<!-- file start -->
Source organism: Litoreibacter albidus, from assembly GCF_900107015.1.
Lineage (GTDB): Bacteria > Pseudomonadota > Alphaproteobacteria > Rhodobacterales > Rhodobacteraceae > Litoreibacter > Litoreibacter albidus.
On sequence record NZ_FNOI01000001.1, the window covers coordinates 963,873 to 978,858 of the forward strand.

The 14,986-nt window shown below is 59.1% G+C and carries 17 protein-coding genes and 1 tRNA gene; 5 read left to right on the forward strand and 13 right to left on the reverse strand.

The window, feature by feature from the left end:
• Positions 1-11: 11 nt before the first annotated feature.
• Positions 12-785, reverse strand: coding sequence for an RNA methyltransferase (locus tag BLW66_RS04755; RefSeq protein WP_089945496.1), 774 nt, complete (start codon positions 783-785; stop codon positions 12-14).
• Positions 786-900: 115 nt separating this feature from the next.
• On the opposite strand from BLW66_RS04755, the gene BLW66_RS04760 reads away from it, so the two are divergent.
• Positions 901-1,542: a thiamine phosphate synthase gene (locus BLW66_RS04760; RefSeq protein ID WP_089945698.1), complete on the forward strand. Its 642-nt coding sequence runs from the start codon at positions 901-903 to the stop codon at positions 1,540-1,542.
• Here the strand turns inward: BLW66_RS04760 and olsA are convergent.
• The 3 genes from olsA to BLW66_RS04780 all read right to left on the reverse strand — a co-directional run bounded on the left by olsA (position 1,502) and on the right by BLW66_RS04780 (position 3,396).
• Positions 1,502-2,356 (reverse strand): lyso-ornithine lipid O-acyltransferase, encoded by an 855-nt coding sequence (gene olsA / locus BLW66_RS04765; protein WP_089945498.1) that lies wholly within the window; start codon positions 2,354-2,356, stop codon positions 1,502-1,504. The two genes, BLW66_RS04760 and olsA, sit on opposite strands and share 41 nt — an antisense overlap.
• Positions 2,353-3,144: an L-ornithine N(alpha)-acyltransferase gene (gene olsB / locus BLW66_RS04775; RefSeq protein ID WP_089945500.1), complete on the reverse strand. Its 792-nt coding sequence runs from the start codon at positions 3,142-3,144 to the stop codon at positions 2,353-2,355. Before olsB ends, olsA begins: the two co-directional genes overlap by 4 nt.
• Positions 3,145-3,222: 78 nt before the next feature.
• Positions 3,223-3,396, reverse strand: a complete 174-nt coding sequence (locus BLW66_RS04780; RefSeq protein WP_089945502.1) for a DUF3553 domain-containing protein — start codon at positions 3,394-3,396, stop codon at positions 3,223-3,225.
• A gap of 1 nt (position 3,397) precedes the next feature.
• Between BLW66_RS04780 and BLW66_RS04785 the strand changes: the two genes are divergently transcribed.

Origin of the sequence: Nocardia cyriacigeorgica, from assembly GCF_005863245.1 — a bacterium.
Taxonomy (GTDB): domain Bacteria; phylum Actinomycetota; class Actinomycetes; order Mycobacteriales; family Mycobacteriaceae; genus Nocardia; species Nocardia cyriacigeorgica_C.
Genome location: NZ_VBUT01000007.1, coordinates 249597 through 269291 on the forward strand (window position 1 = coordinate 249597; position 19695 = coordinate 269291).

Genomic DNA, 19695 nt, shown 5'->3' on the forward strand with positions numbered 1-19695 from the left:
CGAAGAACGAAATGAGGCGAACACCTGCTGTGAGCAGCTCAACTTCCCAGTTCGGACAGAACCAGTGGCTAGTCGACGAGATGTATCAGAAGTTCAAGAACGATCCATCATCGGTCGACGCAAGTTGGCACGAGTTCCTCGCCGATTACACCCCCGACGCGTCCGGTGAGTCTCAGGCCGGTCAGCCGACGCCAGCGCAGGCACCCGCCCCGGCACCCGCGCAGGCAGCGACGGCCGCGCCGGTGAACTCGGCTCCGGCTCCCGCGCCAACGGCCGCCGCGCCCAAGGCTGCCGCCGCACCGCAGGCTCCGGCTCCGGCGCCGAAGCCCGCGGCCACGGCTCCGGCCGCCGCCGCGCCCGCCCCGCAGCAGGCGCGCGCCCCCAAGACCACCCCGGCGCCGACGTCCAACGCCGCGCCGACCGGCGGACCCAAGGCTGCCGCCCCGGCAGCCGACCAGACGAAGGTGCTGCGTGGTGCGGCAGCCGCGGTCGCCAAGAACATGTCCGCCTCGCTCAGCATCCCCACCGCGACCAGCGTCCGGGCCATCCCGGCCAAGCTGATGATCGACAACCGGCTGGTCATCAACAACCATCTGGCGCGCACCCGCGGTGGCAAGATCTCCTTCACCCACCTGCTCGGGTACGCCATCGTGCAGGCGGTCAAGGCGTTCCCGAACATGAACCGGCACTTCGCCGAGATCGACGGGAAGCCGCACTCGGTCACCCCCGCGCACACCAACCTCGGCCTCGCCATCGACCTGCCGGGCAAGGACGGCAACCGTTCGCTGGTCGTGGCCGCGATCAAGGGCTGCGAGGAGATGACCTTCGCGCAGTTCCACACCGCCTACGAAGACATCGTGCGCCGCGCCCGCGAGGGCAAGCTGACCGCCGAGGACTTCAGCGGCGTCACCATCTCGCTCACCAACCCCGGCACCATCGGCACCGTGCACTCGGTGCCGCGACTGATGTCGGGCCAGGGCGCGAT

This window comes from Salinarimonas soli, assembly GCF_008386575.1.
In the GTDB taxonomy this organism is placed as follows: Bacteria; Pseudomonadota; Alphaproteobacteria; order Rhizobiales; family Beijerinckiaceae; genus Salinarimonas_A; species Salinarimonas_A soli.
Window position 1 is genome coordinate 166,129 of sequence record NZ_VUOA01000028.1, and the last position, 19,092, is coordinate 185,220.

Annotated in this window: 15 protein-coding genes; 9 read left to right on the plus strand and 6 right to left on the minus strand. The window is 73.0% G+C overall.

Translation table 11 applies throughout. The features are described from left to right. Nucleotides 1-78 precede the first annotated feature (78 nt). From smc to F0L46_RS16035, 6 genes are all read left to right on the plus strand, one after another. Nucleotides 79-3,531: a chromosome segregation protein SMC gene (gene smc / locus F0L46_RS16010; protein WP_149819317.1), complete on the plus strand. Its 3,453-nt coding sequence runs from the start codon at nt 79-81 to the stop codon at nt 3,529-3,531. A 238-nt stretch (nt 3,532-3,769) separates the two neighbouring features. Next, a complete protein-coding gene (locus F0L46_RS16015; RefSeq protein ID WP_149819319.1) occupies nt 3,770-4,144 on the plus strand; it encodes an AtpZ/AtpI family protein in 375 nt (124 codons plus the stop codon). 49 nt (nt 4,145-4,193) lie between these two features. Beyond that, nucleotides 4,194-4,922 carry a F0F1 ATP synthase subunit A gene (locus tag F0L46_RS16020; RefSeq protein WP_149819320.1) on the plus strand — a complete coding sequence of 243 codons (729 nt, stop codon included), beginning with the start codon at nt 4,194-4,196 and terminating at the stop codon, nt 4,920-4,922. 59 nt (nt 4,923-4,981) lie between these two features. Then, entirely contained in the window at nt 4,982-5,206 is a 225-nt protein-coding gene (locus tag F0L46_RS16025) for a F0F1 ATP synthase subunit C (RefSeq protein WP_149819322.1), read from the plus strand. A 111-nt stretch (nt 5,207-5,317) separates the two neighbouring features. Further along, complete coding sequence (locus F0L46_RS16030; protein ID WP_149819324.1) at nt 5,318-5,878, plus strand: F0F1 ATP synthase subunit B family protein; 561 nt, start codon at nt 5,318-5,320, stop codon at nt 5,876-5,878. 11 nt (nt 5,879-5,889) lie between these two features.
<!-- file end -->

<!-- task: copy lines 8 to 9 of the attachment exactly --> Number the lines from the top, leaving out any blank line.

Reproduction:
• Positions 786-900: 115 nt separating this feature from the next.
• On the opposite strand from BLW66_RS04755, the gene BLW66_RS04760 reads away from it, so the two are divergent.